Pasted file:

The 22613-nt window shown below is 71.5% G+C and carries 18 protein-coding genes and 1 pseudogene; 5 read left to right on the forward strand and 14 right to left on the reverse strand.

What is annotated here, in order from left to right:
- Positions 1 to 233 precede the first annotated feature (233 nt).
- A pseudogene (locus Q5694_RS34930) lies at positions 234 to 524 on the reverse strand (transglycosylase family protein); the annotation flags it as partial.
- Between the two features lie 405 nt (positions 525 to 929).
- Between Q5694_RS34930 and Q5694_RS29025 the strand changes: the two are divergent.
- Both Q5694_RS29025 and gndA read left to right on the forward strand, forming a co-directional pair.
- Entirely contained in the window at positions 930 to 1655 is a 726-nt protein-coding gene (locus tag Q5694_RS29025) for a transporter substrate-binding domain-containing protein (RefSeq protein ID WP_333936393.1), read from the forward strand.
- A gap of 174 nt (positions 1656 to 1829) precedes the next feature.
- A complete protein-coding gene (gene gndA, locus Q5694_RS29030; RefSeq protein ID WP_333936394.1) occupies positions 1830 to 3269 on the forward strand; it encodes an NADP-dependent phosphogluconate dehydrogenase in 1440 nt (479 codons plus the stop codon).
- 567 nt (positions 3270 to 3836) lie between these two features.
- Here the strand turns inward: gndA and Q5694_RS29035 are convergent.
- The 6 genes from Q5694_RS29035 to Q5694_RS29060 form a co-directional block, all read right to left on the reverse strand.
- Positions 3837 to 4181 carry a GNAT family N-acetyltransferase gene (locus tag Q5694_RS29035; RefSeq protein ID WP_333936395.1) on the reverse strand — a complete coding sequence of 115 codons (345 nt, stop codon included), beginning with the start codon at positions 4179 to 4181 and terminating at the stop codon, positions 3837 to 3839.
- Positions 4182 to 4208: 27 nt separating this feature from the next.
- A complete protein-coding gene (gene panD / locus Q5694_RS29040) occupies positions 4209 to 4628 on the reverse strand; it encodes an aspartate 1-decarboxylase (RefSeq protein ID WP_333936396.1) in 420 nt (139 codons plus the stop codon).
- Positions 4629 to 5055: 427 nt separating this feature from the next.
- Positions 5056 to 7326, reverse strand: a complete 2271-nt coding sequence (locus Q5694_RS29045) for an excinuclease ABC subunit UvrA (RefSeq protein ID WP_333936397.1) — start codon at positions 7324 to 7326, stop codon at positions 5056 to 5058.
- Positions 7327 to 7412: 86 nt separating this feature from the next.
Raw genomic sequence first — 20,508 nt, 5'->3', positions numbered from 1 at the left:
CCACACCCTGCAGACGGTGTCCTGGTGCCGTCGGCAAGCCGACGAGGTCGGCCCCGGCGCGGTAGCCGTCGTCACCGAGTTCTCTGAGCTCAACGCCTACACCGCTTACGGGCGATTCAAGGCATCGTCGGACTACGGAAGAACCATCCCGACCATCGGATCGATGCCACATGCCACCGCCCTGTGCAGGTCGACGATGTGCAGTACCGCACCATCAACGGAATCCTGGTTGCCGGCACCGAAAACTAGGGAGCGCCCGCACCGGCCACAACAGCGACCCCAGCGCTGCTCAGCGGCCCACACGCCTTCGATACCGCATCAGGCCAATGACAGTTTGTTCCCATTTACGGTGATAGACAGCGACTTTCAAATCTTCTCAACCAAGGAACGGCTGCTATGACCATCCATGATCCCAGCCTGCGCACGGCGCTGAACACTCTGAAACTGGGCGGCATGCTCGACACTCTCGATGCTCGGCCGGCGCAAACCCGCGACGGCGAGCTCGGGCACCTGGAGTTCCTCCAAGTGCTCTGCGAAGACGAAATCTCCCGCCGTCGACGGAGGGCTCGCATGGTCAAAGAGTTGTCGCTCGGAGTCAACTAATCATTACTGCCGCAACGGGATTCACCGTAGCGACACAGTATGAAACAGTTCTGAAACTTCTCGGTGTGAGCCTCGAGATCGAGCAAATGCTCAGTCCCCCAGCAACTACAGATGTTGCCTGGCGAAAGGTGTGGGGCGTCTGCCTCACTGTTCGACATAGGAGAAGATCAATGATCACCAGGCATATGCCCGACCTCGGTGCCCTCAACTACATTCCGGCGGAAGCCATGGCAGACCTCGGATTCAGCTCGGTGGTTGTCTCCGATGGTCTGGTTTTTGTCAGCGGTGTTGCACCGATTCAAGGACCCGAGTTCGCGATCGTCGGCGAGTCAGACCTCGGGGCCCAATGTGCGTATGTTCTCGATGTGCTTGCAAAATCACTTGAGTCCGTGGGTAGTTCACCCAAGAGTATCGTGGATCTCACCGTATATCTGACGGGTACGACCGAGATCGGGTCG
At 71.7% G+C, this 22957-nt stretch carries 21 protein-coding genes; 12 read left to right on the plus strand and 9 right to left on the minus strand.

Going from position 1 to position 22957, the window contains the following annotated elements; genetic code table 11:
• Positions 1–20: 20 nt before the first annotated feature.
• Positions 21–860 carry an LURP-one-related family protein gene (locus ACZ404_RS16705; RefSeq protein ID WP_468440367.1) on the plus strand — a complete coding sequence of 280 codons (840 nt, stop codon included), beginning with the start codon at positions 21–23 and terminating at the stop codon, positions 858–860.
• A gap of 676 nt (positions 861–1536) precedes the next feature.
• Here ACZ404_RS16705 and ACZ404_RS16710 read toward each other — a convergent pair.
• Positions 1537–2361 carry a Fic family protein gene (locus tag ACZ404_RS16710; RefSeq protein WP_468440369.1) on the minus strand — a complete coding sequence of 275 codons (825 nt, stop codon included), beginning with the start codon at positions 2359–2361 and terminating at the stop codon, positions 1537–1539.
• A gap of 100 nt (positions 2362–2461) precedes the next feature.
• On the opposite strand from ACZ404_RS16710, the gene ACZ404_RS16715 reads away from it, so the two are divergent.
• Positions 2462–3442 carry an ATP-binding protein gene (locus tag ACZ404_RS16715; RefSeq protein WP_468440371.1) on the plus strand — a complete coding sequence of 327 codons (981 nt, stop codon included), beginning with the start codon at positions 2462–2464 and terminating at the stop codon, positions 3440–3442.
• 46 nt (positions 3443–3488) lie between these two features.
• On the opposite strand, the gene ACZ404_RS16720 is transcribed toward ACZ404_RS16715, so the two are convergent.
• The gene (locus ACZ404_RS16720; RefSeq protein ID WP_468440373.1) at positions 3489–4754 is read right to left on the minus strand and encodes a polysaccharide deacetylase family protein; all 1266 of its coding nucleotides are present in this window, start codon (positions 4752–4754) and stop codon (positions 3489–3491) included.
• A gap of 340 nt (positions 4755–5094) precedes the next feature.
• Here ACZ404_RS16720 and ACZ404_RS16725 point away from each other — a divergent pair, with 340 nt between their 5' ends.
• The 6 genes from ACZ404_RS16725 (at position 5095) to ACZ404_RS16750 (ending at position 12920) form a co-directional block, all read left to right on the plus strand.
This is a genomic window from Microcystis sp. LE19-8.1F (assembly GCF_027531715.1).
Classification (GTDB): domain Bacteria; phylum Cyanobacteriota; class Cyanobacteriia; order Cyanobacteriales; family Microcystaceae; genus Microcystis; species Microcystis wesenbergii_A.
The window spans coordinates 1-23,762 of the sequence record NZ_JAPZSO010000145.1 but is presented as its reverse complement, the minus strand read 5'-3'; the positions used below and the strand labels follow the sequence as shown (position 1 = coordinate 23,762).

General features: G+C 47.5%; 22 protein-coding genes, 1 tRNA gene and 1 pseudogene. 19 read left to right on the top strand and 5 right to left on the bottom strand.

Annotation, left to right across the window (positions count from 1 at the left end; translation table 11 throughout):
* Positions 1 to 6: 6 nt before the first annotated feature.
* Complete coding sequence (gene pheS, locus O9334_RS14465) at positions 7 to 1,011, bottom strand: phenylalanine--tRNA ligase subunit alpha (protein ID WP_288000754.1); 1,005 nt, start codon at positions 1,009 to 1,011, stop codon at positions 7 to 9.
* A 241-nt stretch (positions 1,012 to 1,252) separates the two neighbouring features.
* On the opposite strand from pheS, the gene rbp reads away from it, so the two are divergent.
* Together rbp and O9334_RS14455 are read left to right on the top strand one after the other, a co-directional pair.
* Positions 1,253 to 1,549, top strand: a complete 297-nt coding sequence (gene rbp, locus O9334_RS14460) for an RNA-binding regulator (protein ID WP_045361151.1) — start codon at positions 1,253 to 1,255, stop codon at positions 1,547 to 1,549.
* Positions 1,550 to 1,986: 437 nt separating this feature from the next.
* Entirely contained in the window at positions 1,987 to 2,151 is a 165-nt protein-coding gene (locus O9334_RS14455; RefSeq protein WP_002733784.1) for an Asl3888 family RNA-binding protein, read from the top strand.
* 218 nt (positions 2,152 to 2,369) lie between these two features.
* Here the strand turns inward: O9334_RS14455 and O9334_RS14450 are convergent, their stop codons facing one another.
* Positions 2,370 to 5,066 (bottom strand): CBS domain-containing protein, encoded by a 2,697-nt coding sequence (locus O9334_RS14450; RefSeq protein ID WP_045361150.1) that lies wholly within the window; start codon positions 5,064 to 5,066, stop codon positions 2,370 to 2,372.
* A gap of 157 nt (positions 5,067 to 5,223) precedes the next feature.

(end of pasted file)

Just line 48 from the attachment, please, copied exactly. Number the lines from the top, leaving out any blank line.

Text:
* Positions 1,253 to 1,549, top strand: a complete 297-nt coding sequence (gene rbp, locus O9334_RS14460) for an RNA-binding regulator (protein ID WP_045361151.1) — start codon at positions 1,253 to 1,255, stop codon at positions 1,547 to 1,549.